4. Vulnerability: How vulnerable are we now and why? Federal? State/local? News media? Social media? The voters?? Why has so little been done?
  5. Policy: What are best ways to prevent improper interference? Modernizing election systems? Deterrence with offensive capability? Negotiations?

SUGGESTED BACKGROUND READING –

NEXT WEEK: The Electoral College and a workaround.

Monday’s Mtg: Lessons of the Vietnam War.

Fifty years ago 485,000 American troops were serving in Vietnam, and in November, 1967, alone almost 500 died there (sources 1 2). Since 1968 began our long, cruel exit from that place, we will be inundated with anniversaries over the next few years. Also, many of us saw at least some of the 15-part Ken Burns’ PBS series on the war that ran last month. I thought it would be a good time to discuss an age-old topic: What should we have learned from the Vietnam War, and did we learn it?

Candidates for lesson-hood are many. Off the top of my head, possible ones include (in no particular order ideological or otherwise) the following.

  • Don’t take over other countries civil wars.
  • Distinguish vital national interests from peripheral ones – and be willing to live with the consequence.
  • Don’t abandon an ally after you spend a decade fighting the enemy to a standstill (Congress cut off military aid in 1973).
  • Cutting losses beats compounding them forever just to preserve “America credibility.”
  • Counter-insurgency is a different kind of warfare – and easy to lose.
  • Carpet bombing cities cannot break an enemy’s will.
  • Americans can be as brutal in war as anybody else.
  • Don’t assume all U.S. adversaries worldwide are united against us (USSR/China/N. Vietnam; Al Qaeda/ISIS/Hezbollah).
  • Anti-war protests can – or cannot – stop a war.
  • Protests rarely are popular, especially if the most anti-American elements get out in front.
  • Military power alone can’t win wars.
  • U.S. wars require broad public support or at least “silent majority’s acquiescence.
  • Poor Americans shouldn’t bear all the burden of the fighting.
  • Huge wars cause huge refugee flows and we need to have a plan.
  • The government sometimes tell big, whopping lies.
  • The Best and the Brightest often are neither.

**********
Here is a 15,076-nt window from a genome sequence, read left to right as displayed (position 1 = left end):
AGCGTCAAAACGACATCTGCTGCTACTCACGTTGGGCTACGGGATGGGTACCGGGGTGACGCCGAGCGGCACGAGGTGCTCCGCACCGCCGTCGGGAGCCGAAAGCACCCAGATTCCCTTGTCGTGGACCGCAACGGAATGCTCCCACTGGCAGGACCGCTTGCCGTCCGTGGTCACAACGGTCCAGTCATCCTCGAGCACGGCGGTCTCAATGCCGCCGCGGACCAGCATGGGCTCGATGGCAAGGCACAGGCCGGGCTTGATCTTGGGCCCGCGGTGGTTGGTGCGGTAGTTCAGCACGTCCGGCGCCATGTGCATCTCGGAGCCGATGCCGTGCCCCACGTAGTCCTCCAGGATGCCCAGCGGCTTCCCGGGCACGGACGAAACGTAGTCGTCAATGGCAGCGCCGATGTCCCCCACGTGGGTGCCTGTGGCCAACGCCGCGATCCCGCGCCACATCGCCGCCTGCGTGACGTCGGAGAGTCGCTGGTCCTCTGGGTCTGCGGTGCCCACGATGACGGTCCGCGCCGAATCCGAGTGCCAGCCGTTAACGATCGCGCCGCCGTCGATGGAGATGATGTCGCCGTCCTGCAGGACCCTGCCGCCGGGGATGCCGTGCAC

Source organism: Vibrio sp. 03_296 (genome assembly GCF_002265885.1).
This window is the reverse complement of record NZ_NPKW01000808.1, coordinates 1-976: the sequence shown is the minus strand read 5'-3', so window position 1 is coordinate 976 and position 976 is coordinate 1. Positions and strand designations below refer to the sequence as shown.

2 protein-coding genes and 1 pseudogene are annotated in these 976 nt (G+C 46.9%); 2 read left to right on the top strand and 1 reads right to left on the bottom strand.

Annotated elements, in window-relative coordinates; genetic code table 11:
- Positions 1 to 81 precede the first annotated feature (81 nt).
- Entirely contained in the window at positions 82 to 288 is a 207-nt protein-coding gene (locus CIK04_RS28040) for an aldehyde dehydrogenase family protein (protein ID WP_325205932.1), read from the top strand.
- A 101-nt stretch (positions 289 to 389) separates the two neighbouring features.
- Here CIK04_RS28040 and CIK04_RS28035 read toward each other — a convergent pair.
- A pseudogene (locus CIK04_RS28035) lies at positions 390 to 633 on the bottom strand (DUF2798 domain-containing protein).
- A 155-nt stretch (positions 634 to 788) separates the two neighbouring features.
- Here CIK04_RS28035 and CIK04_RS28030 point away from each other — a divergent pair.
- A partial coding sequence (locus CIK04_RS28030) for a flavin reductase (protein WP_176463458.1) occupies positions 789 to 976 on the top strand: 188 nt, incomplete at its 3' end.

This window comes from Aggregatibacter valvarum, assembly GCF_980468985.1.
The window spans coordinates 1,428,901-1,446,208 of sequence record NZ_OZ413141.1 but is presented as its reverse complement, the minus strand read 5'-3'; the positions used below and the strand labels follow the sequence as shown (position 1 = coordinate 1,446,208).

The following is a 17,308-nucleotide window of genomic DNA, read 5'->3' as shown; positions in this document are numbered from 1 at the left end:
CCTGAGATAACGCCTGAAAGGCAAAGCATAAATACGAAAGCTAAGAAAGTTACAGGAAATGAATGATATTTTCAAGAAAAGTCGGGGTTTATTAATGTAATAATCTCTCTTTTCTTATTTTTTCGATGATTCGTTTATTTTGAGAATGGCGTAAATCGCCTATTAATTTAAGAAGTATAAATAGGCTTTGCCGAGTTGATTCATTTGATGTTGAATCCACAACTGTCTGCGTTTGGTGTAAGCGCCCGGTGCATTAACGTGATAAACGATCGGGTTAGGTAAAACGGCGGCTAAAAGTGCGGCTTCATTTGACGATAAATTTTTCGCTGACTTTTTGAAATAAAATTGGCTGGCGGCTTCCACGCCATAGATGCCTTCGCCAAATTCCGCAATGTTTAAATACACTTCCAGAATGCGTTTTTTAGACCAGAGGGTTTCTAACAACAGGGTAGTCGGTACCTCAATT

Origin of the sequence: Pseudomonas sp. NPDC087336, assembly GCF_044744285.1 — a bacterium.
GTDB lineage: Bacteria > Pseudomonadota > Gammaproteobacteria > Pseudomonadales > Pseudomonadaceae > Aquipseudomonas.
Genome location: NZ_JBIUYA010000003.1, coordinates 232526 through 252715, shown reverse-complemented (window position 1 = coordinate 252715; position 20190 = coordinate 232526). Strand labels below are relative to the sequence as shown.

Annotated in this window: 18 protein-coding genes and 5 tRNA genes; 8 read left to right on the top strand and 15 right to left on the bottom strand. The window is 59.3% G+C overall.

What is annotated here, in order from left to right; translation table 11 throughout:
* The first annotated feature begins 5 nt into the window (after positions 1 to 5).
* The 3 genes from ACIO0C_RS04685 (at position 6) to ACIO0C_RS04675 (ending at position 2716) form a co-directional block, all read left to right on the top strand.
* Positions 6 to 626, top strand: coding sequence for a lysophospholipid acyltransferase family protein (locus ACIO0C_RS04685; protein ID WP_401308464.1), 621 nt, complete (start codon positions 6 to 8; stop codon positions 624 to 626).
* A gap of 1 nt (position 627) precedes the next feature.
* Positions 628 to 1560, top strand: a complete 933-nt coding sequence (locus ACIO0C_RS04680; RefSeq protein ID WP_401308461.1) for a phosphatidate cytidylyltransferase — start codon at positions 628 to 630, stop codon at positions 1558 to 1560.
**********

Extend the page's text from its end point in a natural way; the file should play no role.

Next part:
• Domino theories are stupid. Or: Sometimes they come true.
  • The USA is an imperialist power. Or: No, the Left just thinks we are.
  • Journalists reporting war’s ugly details saps public support.
  • We shouldn’t let our troops fight with “one hand tied behind their backs.”
  • Americans hate to lose so much we create myths when it happens (like one hand behind or stab in the back).

I could list these all night. You probably can, too, since most of us in Civilized Conversation were alive and/or adults during the Vietnam War era and several of us were there. I doubt you need much background material, either. Here are a few timelines and summaries of the conflict, along with some “lessons learned/unlearned” retrospectives. I’m egregiously adding a few readings on the parallels between Vietnam and the wars on terror, Iraq, etc.

SUGGESTED BACKGROUND READING –

NEXT WEEK: Understanding the Prosperity Gospel.

Monday’s Mtg: North Korea – Now what?

Is there a more scary topic for a Halloween eve meeting than this one?

President Trump’s rhetoric on North Korea has been highly irresponsible and reckless.  But, it is hard to judge exactly how dangerous the situation is. War is still unlikely based on what I am reading.

But, honestly.  Trump has threatened to annihilate North Korea’s civilian population in a written speech before the United Nations. He has pledged to attack merely if its leaders don’t stop verbally threatening us – to start a war over words. He has repeatedly tweeted (!) that the end of diplomacy is near and we should stay tuned for the next exciting chapter. Senator Corker’s words of warning about Trump earlier this week are widely interpreted as a warning specifically about the likelihood of his triggering war (either accidentally or deliberately) with Pyongyang. Regarding this irresponsible and dangerous president’s behavior I’m not sure what there is to say or discuss, other than to be horrified.

And, yet. North Korea is a massive problem that must somehow be managed no matter who is president. No one really knows what to do and all of our options are bad. So, I thought it would be useful to get up to speed on those options and those risks so we can all better understand what is going on.

Fortunately, a lot of excellent commentaries on North Korea have been penned recently, at least in my opinion.  Also, in a few weeks President Trump will visit East Asia.

On Monday night I will do a very brief opening update of recent developments and a preview of what experts say to look for in the Trump Asia tour. Then we can vent discuss North Korean policy.

SUGGESTED BACKGROUND READING –

NEXT WEEK: Do we really have a democracy?

Monday’s Mtg: Is it time to rethink U.S.-Saudi relations?

American discomfort with its relationship with Saudi Arabia has been growing for many years. It’s not just a result of 9/11. Human rights, democracy promotion, and gender equality play larger roles in U.S. foreign policy than they used to do. The Arab Spring, which the Saudi regime fiercely opposed, spurred at least a faint hope that the Middle East could one day get long without a brutal theocracy and exporter of radical ideology at its center.